In my morning peregrinations across the radio dial I spent some time at NPR and at John Gambling's show listening to learned commentary about the situation in Egypt. On both shows, commentators referred to as "experts" on the Middle East made the almost identical comment to the effect that we should not be too worried about the Muslim Brotherhood because they do not support terror; further there were multiple comments extolling the moderation of "Nobel Prize" winner Mohamed el Baredi.
Fool me once, shame on you; fool me twice, shame on me; (try to) fool me a thousand times, something is seriously amiss.
The New York Times, the go-to site for conventional wisdom, describes the situation in similar terms: [All Emphases added and my comments in italics]
(Benjamin Netanyahu commented), “I remind you that the peace between Israel and Egypt has endured for over three decades and our goal is to ensure that these relations continue,” he said on Sunday as Egypt’s powerful Muslim Brotherhood and the secular opposition banded together around a prominent government critic to negotiate for forces seeking the fall of Mr. Mubarak.
The announcement that the critic, Mohamed ElBaradei, would represent a loosely unified opposition reconfigured the struggle between Mr. Mubarak’s government and a six-day-old uprising bent on driving him and his party from power.
Though lacking deep support on his own, Dr. ElBaradei, a Nobel laureate and diplomat, could serve as a consensus figure [ie, a figure head] for a movement that has struggled to articulate a program for a potential transition. It suggested, too, that the opposition was aware of the uprising’s image abroad, [the opposition is un-organized, except for the Muslim Brotherhood, so who decided they needed a moderate for a front man? Hint: it wasn't the democratic secular opposition, most of whom are Arabic nationalists and not Jeffersonian democrats, in any event.] putting forth a candidate who might be more acceptable to the West than beloved in Egypt.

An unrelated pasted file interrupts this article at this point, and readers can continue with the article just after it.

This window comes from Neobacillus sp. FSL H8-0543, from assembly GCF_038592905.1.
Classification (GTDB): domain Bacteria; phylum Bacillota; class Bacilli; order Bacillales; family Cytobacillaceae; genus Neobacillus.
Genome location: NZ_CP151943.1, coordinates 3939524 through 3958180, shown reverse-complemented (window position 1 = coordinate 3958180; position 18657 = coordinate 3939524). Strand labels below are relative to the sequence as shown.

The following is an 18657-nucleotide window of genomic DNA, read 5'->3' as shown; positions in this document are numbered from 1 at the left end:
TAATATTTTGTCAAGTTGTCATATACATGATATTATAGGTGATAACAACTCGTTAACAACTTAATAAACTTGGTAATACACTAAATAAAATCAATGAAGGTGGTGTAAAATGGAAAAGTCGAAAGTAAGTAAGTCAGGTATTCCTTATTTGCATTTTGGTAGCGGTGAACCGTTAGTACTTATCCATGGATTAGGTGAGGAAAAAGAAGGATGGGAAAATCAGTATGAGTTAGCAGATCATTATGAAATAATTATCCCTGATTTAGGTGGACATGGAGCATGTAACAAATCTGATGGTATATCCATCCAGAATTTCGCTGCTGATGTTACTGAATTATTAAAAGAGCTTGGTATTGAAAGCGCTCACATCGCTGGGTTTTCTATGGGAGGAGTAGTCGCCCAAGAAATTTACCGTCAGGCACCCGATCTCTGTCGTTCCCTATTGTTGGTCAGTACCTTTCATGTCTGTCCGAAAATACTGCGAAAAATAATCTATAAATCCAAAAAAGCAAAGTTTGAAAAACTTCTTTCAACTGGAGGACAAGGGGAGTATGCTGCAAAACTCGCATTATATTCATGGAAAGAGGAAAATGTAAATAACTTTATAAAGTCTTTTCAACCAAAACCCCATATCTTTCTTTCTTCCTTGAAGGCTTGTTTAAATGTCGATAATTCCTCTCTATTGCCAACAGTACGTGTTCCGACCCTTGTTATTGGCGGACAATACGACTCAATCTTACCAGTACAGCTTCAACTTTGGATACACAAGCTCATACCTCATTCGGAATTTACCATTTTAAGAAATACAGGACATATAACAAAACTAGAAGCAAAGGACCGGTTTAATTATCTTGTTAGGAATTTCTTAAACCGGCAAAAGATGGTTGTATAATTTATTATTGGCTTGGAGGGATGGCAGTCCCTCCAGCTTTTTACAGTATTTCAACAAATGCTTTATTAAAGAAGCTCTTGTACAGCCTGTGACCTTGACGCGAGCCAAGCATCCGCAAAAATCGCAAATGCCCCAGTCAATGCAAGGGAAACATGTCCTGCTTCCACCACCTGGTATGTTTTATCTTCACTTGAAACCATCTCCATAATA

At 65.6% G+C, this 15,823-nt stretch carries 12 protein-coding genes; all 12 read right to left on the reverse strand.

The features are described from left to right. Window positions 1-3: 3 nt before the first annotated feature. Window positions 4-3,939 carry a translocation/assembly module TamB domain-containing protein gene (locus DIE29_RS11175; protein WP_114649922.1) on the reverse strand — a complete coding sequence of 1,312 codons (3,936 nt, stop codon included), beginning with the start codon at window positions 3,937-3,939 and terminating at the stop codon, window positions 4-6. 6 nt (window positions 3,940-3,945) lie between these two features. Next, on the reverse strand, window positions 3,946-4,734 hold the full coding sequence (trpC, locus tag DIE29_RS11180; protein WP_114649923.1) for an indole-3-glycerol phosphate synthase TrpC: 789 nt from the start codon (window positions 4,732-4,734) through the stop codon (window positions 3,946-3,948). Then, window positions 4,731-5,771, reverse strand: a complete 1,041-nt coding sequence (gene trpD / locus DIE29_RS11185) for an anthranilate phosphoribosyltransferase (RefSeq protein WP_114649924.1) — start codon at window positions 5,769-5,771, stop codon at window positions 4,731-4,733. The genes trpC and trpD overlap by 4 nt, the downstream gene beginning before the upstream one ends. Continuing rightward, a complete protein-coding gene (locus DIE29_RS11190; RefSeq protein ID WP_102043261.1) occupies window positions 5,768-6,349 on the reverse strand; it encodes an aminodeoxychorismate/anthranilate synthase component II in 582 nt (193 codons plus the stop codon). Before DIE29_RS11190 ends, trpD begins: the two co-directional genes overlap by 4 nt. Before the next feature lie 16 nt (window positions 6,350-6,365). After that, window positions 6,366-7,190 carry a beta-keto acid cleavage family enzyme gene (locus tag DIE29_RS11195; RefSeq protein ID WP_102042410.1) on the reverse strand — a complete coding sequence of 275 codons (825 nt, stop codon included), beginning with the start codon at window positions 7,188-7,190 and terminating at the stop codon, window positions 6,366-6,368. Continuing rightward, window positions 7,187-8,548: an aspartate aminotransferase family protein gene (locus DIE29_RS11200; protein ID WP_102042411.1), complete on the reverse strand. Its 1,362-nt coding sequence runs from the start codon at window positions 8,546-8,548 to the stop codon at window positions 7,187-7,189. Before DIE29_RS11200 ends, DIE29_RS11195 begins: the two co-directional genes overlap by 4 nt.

In scenes as tumultuous as any since the uprising began, Dr. ElBaradei defied a government curfew on Sunday night and joined thousands of protesters in Liberation Square, which has become the epicenter of the uprising and a platform, writ small, for the frustrations, ambitions and resurgent pride of a generation claiming the country’s mantle.
“Today we are proud of Egyptians,” Dr. ElBaradei told throngs who surged toward him in a square festooned with banners calling for Mr. Mubarak’s fall. “We have restored our rights, restored our freedom, and what we have begun cannot be reversed.”
The reports of the Muslim Brotherhood and secular opposition banding together should be a cause for great concern; we have seen this before:
I would like to remind people that after the 1979 revolution in Iran, the secularists and the various religious groups united to form a coalition government. Within a year, the Islamic Republic party (two of the members of which were Rafsanjani and Khamenei) completely took control and turned Iran into a totalitarian state in the guise of a so-called “Islamic” republic that took away many of the hard-earned rights that Iranians had gained in the last century. This regime is still in power in Iran today, executing opposition members and Iranian citizens who dare oppose them.
I would like to remind people that when Khomeini came to Iran he promised freedom, democracy and human rights. As we are seeing today — with people telling us not to worry about the Muslim Brotherhood in Egypt — in Iran in the early days of the revolution people said the same about Khomeini and his minions. Western media and even western leaders, including former U.S. President, Jimmy Carter, tried to deal with the government of Khomeini, only to see radical so-called “students” who called themselves “Followers of the Imam’s Line” occupy the U.S. embassy in Tehran and take its employees hostage for 444 days, only to release them on the day that Ronald Reagan was sworn in as President, humiliating Carter and releasing a new meme–the idea that Islamic revolution could spread throughout the world. Radical Islam has been with us since.